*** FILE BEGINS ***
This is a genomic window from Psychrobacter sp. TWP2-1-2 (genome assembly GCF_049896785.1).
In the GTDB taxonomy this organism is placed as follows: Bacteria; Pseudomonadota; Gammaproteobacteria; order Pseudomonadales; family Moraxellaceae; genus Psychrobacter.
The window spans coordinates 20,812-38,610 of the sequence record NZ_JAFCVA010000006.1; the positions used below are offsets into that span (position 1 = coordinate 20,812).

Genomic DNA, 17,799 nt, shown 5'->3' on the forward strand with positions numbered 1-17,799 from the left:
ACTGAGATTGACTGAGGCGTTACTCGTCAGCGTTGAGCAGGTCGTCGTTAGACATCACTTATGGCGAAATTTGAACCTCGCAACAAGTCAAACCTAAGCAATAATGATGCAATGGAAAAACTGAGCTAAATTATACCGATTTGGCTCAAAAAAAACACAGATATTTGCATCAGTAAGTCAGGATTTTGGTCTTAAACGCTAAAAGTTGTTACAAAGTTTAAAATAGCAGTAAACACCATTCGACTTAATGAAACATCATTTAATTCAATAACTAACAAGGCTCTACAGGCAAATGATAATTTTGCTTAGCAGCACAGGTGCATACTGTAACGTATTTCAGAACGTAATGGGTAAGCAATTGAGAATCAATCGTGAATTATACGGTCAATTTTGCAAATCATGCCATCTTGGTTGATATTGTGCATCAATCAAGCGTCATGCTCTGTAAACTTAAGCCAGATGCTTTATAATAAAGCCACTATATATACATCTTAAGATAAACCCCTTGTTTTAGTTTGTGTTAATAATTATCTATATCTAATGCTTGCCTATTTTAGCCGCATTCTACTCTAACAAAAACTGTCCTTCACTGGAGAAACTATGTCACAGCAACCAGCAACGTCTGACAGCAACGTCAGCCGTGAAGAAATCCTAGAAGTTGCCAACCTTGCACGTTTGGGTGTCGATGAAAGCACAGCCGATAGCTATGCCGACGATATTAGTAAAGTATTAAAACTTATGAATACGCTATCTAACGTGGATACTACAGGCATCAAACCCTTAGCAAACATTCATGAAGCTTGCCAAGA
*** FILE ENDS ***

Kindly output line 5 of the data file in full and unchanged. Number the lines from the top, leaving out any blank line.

ACTGAGATTGACTGAGGCGTTACTCGTCAGCGTTGAGCAGGTCGTCGTTAGACATCACTTATGGCGAAATTTGAACCTCGCAACAAGTCAAACCTAAGCAATAATGATGCAATGGAAAAACTGAGCTAAATTATACCGATTTGGCTCAAAAAAAACACAGATATTTGCATCAGTAAGTCAGGATTTTGGTCTTAAACGCTAAAAGTTGTTACAAAGTTTAAAATAGCAGTAAACACCATTCGACTTAATGAAACATCATTTAATTCAATAACTAACAAGGCTCTACAGGCAAATGATAATTTTGCTTAGCAGCACAGGTGCATACTGTAACGTATTTCAGAACGTAATGGGTAAGCAATTGAGAATCAATCGTGAATTATACGGTCAATTTTGCAAATCATGCCATCTTGGTTGATATTGTGCATCAATCAAGCGTCATGCTCTGTAAACTTAAGCCAGATGCTTTATAATAAAGCCACTATATATACATCTTAAGATAAACCCCTTGTTTTAGTTTGTGTTAATAATTATCTATATCTAATGCTTGCCTATTTTAGCCGCATTCTACTCTAACAAAAACTGTCCTTCACTGGAGAAACTATGTCACAGCAACCAGCAACGTCTGACAGCAACGTCAGCCGTGAAGAAATCCTAGAAGTTGCCAACCTTGCACGTTTGGGTGTCGATGAAAGCACAGCCGATAGCTATGCCGACGATATTAGTAAAGTATTAAAACTTATGAATACGCTATCTAACGTGGATACTACAGGCATCAAACCCTTAGCAAACATTCATGAAGCTTGCCAAGA